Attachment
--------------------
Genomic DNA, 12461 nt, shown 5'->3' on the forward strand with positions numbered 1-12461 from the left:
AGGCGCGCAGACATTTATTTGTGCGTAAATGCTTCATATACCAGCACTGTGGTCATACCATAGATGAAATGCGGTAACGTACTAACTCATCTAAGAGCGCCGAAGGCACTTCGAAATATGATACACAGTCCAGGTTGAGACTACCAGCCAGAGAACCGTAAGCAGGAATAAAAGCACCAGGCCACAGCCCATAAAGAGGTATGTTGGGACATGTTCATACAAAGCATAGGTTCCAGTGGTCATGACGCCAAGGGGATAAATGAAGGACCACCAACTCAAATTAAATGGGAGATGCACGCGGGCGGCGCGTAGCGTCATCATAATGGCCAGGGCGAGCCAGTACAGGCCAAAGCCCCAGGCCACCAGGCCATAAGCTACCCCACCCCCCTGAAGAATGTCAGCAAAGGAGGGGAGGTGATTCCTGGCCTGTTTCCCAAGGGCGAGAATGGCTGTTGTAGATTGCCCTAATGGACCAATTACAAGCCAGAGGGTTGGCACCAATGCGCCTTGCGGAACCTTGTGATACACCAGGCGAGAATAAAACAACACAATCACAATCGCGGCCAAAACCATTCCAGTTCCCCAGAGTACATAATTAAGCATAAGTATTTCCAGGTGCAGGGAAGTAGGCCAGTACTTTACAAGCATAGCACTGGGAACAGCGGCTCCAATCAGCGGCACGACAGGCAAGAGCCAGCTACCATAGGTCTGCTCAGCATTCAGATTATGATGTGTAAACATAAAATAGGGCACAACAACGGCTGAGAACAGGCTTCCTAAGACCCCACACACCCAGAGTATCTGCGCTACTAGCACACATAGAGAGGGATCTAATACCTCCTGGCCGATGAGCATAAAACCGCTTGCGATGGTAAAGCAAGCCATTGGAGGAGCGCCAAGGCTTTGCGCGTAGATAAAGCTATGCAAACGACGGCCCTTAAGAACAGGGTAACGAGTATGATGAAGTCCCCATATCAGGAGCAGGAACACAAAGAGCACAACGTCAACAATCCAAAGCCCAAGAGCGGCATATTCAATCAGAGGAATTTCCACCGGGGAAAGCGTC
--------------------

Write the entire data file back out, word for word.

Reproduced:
Genomic DNA, 12461 nt, shown 5'->3' on the forward strand with positions numbered 1-12461 from the left:
AGGCGCGCAGACATTTATTTGTGCGTAAATGCTTCATATACCAGCACTGTGGTCATACCATAGATGAAATGCGGTAACGTACTAACTCATCTAAGAGCGCCGAAGGCACTTCGAAATATGATACACAGTCCAGGTTGAGACTACCAGCCAGAGAACCGTAAGCAGGAATAAAAGCACCAGGCCACAGCCCATAAAGAGGTATGTTGGGACATGTTCATACAAAGCATAGGTTCCAGTGGTCATGACGCCAAGGGGATAAATGAAGGACCACCAACTCAAATTAAATGGGAGATGCACGCGGGCGGCGCGTAGCGTCATCATAATGGCCAGGGCGAGCCAGTACAGGCCAAAGCCCCAGGCCACCAGGCCATAAGCTACCCCACCCCCCTGAAGAATGTCAGCAAAGGAGGGGAGGTGATTCCTGGCCTGTTTCCCAAGGGCGAGAATGGCTGTTGTAGATTGCCCTAATGGACCAATTACAAGCCAGAGGGTTGGCACCAATGCGCCTTGCGGAACCTTGTGATACACCAGGCGAGAATAAAACAACACAATCACAATCGCGGCCAAAACCATTCCAGTTCCCCAGAGTACATAATTAAGCATAAGTATTTCCAGGTGCAGGGAAGTAGGCCAGTACTTTACAAGCATAGCACTGGGAACAGCGGCTCCAATCAGCGGCACGACAGGCAAGAGCCAGCTACCATAGGTCTGCTCAGCATTCAGATTATGATGTGTAAACATAAAATAGGGCACAACAACGGCTGAGAACAGGCTTCCTAAGACCCCACACACCCAGAGTATCTGCGCTACTAGCACACATAGAGAGGGATCTAATACCTCCTGGCCGATGAGCATAAAACCGCTTGCGATGGTAAAGCAAGCCATTGGAGGAGCGCCAAGGCTTTGCGCGTAGATAAAGCTATGCAAACGACGGCCCTTAAGAACAGGGTAACGAGTATGATGAAGTCCCCATATCAGGAGCAGGAACACAAAGAGCACAACGTCAACAATCCAAAGCCCAAGAGCGGCATATTCAATCAGAGGAATTTCCACCGGGGAAAGCGTC